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In Westerbork—by itself—there were no gas chambers, there was no beatings. Food was very, very low, not very much. And you had to work. But it wasn't a so-called "concentration camp" as we saw later. It was just used as a point of departure. The Germans were in charge of us, the German guards there and all that.

Can you tell us about when you got picked up and arrested?

In 1942. We were warned that this was going to happen. We were told also—we were given—the police, the local police who had no control of their own destiny, they were told by the Germans—there was in each town, there was some German delegation which was controlled by a larger delegation out of the Hague in Amsterdam, the seat of the Dutch government before the war—we were told what we could take with us. We could have one big backpack and like three shirts, four shirts and two pair of pants and a pair of shoes. They told us that was all we could take.

And then we were told one morning that we had to report to the railroad station. There we went into boxcars and they took us to Westerbork, this Dutch camp, my parents, my sister and I and my grandparents. In the meantime, my grandfather came over very shortly after that after '38 within a few days. My grandmother had died in the middle 30's so my father's father, my grandfather, he also came to live with us. Then for a while we had another man living with us, a friend of the family who had no place to go so my parents took him in too. Everything was make-shift and difficult. Then we went on the railroad in the boxcars and we ended up in Westerbork. The Germans called it a samalog, that's where they put them all together and kept them there until they sent them from there to Auschwitz—Treblinka, Auschwitz, Sobibor—to be killed.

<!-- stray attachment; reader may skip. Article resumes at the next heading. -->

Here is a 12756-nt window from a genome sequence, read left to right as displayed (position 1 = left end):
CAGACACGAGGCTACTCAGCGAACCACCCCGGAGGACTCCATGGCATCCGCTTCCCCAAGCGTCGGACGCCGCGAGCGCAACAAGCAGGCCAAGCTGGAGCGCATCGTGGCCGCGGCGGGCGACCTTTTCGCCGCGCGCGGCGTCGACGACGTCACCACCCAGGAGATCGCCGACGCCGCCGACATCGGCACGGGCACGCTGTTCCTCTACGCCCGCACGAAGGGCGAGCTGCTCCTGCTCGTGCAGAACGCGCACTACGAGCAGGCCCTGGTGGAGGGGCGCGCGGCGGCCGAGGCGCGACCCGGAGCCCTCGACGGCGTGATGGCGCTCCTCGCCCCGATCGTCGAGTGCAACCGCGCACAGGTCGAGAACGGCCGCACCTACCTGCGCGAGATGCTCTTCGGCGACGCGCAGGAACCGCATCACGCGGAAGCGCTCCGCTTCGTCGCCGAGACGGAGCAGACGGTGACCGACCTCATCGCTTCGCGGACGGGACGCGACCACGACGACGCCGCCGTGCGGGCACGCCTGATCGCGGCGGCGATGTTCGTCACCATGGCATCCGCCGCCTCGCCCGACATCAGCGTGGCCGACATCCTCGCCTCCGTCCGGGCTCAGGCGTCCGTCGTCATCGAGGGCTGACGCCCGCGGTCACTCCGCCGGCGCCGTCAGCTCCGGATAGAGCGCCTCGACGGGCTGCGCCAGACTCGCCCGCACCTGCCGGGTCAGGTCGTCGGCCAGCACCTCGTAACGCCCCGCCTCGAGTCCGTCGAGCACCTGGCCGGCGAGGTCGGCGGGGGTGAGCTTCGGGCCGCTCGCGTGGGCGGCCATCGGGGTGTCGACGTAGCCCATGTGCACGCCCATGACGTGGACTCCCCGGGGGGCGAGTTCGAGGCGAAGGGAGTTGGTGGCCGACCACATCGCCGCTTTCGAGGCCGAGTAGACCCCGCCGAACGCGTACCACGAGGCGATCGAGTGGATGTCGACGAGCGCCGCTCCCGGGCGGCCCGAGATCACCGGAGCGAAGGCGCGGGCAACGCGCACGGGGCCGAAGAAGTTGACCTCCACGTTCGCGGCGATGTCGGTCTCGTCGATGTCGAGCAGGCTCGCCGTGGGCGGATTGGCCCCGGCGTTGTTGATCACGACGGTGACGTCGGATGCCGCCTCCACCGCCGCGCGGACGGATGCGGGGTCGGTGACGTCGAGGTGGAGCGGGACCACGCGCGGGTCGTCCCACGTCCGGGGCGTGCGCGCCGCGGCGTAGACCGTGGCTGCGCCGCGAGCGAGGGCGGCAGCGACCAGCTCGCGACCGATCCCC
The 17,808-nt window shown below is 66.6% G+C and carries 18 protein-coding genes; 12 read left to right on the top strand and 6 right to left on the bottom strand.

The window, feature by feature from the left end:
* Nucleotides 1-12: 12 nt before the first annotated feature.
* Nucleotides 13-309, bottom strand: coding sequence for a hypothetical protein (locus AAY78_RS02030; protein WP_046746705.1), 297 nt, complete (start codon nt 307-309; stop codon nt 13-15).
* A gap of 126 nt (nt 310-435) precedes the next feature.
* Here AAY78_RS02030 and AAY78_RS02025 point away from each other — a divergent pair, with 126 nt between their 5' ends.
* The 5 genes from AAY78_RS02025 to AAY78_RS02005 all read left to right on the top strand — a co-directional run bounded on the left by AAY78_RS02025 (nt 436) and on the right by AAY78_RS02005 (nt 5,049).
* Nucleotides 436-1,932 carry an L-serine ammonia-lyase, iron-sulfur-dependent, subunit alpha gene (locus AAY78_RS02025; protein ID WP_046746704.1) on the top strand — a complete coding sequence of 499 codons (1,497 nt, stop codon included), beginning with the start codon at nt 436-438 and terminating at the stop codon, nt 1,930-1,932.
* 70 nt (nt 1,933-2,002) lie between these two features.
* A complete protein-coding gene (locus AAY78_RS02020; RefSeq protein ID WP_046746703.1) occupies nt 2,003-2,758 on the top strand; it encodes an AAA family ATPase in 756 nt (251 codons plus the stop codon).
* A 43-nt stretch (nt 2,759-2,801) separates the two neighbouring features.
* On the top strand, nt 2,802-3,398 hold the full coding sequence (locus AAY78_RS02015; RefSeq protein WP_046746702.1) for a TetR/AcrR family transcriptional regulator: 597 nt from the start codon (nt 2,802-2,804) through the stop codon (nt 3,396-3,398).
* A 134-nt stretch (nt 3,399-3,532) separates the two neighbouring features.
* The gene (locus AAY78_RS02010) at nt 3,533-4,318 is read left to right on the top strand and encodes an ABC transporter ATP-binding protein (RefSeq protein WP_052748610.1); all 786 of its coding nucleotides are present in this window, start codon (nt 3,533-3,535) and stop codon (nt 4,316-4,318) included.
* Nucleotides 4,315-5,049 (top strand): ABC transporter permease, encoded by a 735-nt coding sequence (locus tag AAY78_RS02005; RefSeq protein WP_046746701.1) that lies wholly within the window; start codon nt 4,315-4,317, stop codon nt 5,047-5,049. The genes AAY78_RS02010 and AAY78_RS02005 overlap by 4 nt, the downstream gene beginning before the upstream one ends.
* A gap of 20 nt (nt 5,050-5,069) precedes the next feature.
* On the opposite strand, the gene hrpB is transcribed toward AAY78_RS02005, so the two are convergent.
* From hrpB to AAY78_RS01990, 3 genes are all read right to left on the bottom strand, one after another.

What were the living arrangements like in Westerbork?

Barracks. It wasn't anywhere near what we experienced after that. There were no killings there unless you tried to escape. There was I would say ample food. You wouldn't die of hunger there because they had to keep peace there. It was controlled by the German army, the German SS. Every Tuesday from two to four thousand people—depending on size train they had—left for Auschwitz or Sobibor, where the gas chambers were. The conditions weren't bad you could have lived a life out there under the conditions we were in during the early part. Food became less and less but it wasn't a matter of real hunger. My uncles were there—I had been there now for three years—they were in charge, they knew dairy business and the cattle business. They were in charge of the farm. They [Germans] took a farm away from a farmer near the camp—and that farm had to produce the food—the eggs and the milk and the chickens and the cows—for the German army there. My uncles were in charge of taking care of the cows and bring the food to the Germans. Every so often they used to make sure we had...they took some food and gave it to us, my parents my sister and me. So it wasn't that bad.

It may interest you in the camp there was entertainment because Amsterdam was an entertainment center like you would have today maybe in New York or Hollywood. Amsterdam was a huge entertainment center for Holland, theaters and operas, etc. In addition to that, the entertainment world—not only but part of it—out of Berlin, which was also a large entertainment center, they had moved to Holland during the '30's like we had and some before and some after. There were all in Amsterdam so there was what they called a "stage." It was very prominent, especially the Jewish stage in Amsterdam, with German artists and Dutch artists, they were also in the camp. People get together to relieve their anxieties or whatever. They staged plays and musicals. They were wonderful musicians. One of my closest friends in later years was a magician. They performed to keep people's mind off and they were encouraged by older people to do this for the younger people. The Germans even liked it, they came to those shows. It was bearable—it was not in later years in other camps but in Westerbork there was some civility still in the air and on the table.